Microhacking: ATM fee refund edition

Even before most travel hackers' American Express prepaid cards were shut down last year, American Express had restricted Bluebird and Serve cash withdrawals to ATM's in the United States. That was a shame since they had previously worked as fee-free ATM cards around the world, and with reasonable exchange rates.

Fortunately, I have a Consumers Credit Union Free Rewards Checking account, which offers as one of its rewards "No ATM fees - CCU will reimburse all ATM and surcharge fees." I'd never actually made an ATM withdrawal with the card (I bank with a local credit union), so I was eager to see how this benefit works.

My experience withdrawing money in Europe

It works really well!

I made three ATM withdrawals during the two weeks we were in Europe, and incurred ATM fees on each withdrawal:

  • 30,000 Hungarian forint ($109.40), $0.87 ATM fee;
  • 200 Euro ($226.85), $1.81 ATM fee;
  • 200 Euro ($225.96), $2.26 ATM fee.

On the first of July, I received an ATM fee credit of $11.19. Since only $4.94 had been charged to my account in separate ATM fees, that leaves $6.25 in ATM fee refunds unaccounted for.

That $6.25 happens to be the sum of the difference between the first two ATM withdrawals in dollars and the next lowest multiple of $5 ($109.40 minus $105, plus $226.85 minus $225).

Now, maybe that's a coincidence ($6.25 is the sum of a lot of numbers, real and imaginary). But it's my current best hypothesis, although it doesn't explain why the odd $0.96 on my final ATM withdrawal wasn't refunded.

Microhacking ATM fee refunds?

If my hypothesis is correct, that means a simple hack is possible: intentionally make ATM withdrawals that are at least $1 more than a multiple of $5, getting the additional amount refunded the following month.

The only ATM's I've ever seen that allow such odd withdrawals are TD Bank ATM's, which allow you to specify the exact composition of a withdrawal, including $1 and $5 bills.

According to this CNN article, Chase and PNC were rolling out ATM's with this function back in 2013, but some light Googling didn't turn up any more recent information than that.

Have you tried this? Does it work? And do you have a better explanation for my mysterious $6.25 ATM fee refund?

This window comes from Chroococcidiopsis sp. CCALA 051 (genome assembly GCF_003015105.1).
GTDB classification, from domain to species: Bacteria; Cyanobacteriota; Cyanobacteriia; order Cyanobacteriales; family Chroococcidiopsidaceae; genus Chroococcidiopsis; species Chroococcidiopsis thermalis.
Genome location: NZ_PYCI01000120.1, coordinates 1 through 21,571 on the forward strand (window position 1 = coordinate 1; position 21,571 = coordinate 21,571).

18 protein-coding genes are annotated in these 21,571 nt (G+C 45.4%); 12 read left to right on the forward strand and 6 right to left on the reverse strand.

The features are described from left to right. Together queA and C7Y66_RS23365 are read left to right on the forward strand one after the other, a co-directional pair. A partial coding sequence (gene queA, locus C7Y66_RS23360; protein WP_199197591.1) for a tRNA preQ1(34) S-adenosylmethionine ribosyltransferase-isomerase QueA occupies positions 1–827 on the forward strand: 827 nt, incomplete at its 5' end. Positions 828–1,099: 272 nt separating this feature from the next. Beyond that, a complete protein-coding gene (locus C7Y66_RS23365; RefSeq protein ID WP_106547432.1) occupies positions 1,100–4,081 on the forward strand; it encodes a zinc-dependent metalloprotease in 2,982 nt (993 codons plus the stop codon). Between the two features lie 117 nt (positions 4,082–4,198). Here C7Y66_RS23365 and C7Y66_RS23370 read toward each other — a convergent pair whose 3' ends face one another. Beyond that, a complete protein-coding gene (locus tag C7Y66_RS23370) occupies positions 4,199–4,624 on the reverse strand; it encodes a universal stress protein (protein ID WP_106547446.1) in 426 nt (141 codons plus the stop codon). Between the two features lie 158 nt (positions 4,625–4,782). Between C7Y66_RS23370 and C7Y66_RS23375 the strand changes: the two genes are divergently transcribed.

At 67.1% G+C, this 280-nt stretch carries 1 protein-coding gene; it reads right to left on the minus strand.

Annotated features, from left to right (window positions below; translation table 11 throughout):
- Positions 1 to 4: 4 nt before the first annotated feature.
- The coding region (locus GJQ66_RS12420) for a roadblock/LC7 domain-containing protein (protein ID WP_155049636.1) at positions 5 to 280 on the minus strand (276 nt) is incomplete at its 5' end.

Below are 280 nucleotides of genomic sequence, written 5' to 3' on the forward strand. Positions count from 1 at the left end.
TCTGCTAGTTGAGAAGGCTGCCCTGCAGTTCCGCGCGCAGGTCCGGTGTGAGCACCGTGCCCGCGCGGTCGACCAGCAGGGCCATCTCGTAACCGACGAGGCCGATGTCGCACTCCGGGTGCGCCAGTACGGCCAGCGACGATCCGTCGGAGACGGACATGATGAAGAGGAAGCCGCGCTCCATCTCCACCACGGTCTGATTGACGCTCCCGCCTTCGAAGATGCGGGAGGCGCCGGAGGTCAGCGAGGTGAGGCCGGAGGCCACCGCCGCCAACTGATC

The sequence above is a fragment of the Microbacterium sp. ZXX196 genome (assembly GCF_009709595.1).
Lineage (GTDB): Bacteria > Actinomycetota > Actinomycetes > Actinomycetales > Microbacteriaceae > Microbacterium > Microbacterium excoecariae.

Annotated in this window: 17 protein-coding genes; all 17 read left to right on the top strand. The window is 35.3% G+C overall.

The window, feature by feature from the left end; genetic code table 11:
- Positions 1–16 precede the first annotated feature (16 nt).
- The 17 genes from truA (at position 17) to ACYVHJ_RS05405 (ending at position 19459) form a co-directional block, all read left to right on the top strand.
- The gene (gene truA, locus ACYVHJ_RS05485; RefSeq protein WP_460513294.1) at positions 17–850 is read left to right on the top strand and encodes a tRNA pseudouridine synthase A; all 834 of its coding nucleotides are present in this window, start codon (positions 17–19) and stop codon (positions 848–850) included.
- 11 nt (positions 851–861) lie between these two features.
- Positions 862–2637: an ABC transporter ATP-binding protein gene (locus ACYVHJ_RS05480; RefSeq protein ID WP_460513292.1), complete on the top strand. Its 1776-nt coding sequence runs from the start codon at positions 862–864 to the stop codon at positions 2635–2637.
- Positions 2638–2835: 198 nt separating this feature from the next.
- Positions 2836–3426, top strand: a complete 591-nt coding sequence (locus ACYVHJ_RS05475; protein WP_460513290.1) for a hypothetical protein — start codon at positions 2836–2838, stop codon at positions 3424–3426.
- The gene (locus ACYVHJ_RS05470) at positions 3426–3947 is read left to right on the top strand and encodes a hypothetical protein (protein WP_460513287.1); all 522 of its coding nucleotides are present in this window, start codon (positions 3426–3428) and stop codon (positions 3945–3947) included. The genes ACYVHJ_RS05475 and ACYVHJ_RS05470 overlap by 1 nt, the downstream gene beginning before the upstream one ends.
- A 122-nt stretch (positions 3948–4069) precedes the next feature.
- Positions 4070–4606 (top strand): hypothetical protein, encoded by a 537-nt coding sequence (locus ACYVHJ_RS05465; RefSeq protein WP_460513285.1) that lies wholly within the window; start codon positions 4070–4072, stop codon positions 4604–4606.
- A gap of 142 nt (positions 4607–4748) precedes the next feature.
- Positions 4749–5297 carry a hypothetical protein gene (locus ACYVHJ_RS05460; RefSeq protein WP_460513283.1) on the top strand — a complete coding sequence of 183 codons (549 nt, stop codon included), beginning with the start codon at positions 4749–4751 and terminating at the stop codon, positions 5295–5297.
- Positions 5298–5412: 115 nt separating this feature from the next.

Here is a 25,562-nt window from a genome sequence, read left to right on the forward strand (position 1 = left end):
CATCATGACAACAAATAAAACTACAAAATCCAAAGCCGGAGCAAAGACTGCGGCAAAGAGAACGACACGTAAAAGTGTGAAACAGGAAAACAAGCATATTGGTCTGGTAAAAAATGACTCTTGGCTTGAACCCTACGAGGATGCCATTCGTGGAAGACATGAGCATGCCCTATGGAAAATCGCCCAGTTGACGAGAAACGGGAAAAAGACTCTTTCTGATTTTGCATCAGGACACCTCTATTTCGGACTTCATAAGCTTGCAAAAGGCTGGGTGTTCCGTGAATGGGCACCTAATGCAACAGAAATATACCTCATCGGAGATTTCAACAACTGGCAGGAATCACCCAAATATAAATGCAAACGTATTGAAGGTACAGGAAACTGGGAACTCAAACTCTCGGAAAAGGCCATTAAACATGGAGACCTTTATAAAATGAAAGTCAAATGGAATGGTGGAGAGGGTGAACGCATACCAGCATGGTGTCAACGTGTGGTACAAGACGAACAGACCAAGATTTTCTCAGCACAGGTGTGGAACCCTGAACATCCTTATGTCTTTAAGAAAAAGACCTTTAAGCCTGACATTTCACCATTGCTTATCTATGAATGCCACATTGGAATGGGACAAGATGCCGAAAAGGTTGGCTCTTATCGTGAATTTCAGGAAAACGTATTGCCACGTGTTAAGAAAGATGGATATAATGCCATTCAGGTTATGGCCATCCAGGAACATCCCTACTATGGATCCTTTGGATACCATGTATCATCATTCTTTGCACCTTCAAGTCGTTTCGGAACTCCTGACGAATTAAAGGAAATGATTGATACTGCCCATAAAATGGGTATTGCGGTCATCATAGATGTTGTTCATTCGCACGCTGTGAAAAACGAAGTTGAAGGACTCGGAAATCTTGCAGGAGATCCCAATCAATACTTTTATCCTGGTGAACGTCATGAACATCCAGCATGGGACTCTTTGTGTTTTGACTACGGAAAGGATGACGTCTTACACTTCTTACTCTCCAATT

Avoiding foreign transaction fees

Using rewards-earning credit cards for overseas purchases can incur foreign transaction fees which cost more than the value of any rewards you earn on your purchases.  To avoid these fees, it's best to use either cash, or a card that doesn't charge such foreign transaction fees.  Today we'll take a look at a few such cards.

American Express Bluebird

The Bluebird, which is technically a prepaid debit card, charges no foreign transaction fees on foreign purchases or foreign ATM transactions.  To earn rewards on your overseas purchases made with the Bluebird, you can load the card with Vanilla Reload cards purchased in the US, for example at drugs stores like CVS; you can load the card at Walmart using a rewards-earning debit card; or you can simply transfer in money from a linked US bank account.  However you choose to load the Bluebird, you won't pay foreign transactions fees when you use it overseas for purchases or ATM withdrawals.  You can also order a Bluebird card without any impact on your credit report, since it's a prepaid debit card, not a credit card.

Discover Cards

Since 2008, when Discover acquired the Diners Club overseas credit card network, Discover cards have had increasingly wide acceptance internationally, and all Discover cards have no foreign transaction fees.  I recommend the Discover it card (formerly known as Discover More) since it has no annual fee and potentially lucrative rotating 5% cash back categories.  For example, in the last quarter of 2012, Discover gave 5% cash back on all "online purchases," a very broad category!

Capital One

Like Discover, all Capital One cards have no foreign transaction fees.  These cards include the Capital One Venture Rewards card, which allows you to redeem your points for travel expenses.

Chase Sapphire Preferred and Chase Ink Bold/Plus

These premium credit cards, which earn flexible Ultimate Rewards points, incur no foreign transactions fees on purchases made outside the United States.  The Sapphire Preferred has a $95 annual fee after the first year, as do the Ink Bold and Ink Plus cards.

American Express Platinum

While this card with its $450 annual fee certainly isn't worth getting just to avoid foreign transaction fees, if you already have a Platinum card you can use it overseas and earn Membership Rewards points without incurring any additional fees.

Co-branded Credit Cards

If you're interested in earning points with a specific rewards program, the following cards also have no foreign transaction fees: